In the years of eugenics, according to a PBS article, federally-funded sterilization programs targeted such people in 32 states throughout the 20th century. The policies towards sterilization were so well known that they were praised by Adolf Hitler, who stated, “There is today one state, in which at least weak beginnings toward a better conception [of citizenship] are noticeable. Of course, it is not our model German Republic, but the United States.”
Eugenics-based sterilization programs targeted the poor, the disabled, the mentally ill, criminals, and people of color. More recent than that, in the 1960s and 1970s, Mexican-American women were forced to undergo sterilization while giving birth at Los Angeles County-USC Medical Center, which led to the Supreme Court Case of Madrigal v. Quilligan.
The case of Relf v. Weinberger in 1974 helped to reveal that “100,000 to 150,000 poor people were being sterilized each year under federally-funded programs,” including Mary Alice and Minnie Relf, two African American sisters who were sterilized when their illiterate mother was tricked into signing a consent form thinking it was for birth control.
In America and many developed countries around the world today, there is a lowered birth rate. It was reported by the CDC that 2017 was the lowest U.S. birth rate on record, dropping to about 60 births per 1,000 women ages 15 to 44, the lowest it has been since the government started tracking these trends in 1909. While it’s caused more by access to birth control and women choosing to have children later in life—there’s been a rise in births among women in their 40s—it was also shown that the birth rate is lower for white women in comparison to non-white women, especially black and non-white Hispanic.
That trend in population has led to some far-right groups claiming that the white “race” is dying, especially when The New York Times just reported that there were fewer births than deaths among white people in the majority of the United States. These extremist groups encourage, as a result, white men and women to have more babies, much like the Sons of Jacob.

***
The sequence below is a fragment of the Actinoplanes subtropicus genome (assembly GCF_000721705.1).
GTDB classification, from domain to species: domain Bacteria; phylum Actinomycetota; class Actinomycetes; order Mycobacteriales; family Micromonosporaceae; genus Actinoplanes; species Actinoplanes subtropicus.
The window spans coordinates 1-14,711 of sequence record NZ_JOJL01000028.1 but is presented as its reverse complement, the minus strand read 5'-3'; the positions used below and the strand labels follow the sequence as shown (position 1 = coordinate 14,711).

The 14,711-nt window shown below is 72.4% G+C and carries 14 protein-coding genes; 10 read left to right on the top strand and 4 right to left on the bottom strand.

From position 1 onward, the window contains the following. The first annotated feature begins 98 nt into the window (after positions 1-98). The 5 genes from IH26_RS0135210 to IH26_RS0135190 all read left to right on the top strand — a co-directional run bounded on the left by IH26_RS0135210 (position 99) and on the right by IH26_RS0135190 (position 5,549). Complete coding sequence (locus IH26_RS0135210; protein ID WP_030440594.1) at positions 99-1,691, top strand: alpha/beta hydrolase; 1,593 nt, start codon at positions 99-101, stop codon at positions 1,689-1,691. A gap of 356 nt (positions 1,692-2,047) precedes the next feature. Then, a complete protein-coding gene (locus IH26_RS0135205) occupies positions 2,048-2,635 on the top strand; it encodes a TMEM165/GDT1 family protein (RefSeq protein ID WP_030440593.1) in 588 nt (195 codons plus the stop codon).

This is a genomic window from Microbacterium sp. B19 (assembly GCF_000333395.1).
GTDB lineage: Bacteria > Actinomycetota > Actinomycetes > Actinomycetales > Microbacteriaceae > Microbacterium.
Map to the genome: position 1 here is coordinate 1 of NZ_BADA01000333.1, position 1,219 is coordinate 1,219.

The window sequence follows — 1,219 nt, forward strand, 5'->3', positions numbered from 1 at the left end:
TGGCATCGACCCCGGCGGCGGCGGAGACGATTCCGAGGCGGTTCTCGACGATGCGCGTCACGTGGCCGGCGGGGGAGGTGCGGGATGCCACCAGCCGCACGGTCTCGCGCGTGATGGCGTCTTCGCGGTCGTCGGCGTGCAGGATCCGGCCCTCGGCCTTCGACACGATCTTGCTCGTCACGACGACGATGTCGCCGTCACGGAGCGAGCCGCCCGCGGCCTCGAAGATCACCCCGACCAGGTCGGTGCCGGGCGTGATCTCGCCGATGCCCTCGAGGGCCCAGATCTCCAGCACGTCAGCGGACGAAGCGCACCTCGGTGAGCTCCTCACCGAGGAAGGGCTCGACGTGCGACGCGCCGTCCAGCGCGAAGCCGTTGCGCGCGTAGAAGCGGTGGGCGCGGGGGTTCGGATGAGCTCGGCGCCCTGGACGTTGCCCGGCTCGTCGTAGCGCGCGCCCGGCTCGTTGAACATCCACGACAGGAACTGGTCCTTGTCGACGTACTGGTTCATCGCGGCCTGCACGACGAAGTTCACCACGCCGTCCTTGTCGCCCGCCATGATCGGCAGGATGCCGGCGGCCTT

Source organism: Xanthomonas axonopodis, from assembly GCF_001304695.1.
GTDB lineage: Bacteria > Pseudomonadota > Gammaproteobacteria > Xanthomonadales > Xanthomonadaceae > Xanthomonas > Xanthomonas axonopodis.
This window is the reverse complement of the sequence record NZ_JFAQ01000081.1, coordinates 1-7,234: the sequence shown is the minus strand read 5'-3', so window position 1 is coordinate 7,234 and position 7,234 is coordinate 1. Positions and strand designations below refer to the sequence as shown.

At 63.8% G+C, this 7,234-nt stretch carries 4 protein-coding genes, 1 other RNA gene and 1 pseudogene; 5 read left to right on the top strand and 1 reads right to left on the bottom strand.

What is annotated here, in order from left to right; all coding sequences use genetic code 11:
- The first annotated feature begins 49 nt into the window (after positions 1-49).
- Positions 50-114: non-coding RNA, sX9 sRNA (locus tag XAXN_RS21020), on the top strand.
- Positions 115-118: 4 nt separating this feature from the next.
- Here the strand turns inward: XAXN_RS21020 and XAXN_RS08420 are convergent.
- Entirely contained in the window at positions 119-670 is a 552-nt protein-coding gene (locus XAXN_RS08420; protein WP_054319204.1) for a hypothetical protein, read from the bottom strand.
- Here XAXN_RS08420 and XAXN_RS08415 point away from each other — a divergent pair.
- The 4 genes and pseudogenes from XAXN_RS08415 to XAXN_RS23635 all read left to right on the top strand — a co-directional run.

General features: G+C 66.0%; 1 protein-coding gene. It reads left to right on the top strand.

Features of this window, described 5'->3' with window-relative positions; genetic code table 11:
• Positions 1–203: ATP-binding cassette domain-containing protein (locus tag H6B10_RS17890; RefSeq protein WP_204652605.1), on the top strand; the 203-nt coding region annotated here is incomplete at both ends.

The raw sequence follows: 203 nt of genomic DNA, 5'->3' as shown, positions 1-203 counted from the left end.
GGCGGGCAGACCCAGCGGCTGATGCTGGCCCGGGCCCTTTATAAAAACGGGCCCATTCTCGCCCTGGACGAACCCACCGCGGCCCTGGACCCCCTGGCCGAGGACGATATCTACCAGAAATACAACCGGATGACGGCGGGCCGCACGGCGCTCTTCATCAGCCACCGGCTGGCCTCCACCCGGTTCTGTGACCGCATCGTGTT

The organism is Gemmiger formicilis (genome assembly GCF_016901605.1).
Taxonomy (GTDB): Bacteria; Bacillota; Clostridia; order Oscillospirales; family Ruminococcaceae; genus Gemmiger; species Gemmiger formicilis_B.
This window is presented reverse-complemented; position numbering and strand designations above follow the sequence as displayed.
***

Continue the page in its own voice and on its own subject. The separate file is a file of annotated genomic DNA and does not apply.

Are we expected to believe that, because fertility rates dropped everywhere, racism went away and suddenly people started valuing black wombs and children? I don’t buy it. Not having women of color as handmaids wouldn’t even have to mean omitting black women from the show entirely. They could take us to those National Homelands and explore what it would be like for those characters. It would allow Moira to exist as-is, since she is not a handmaid anyway, and it would also give those non-white characters something to do besides waiting for June.
In fact, it may give the show more opportunities to write for people of color and further explore the world that Atwood created.
Want more stories like this? Become a subscriber and support the site!
—The Mary Sue has a strict comment policy that forbids, but is not limited to, personal insults toward anyone, hate speech, and trolling.—
Have a tip we should know? email@example.com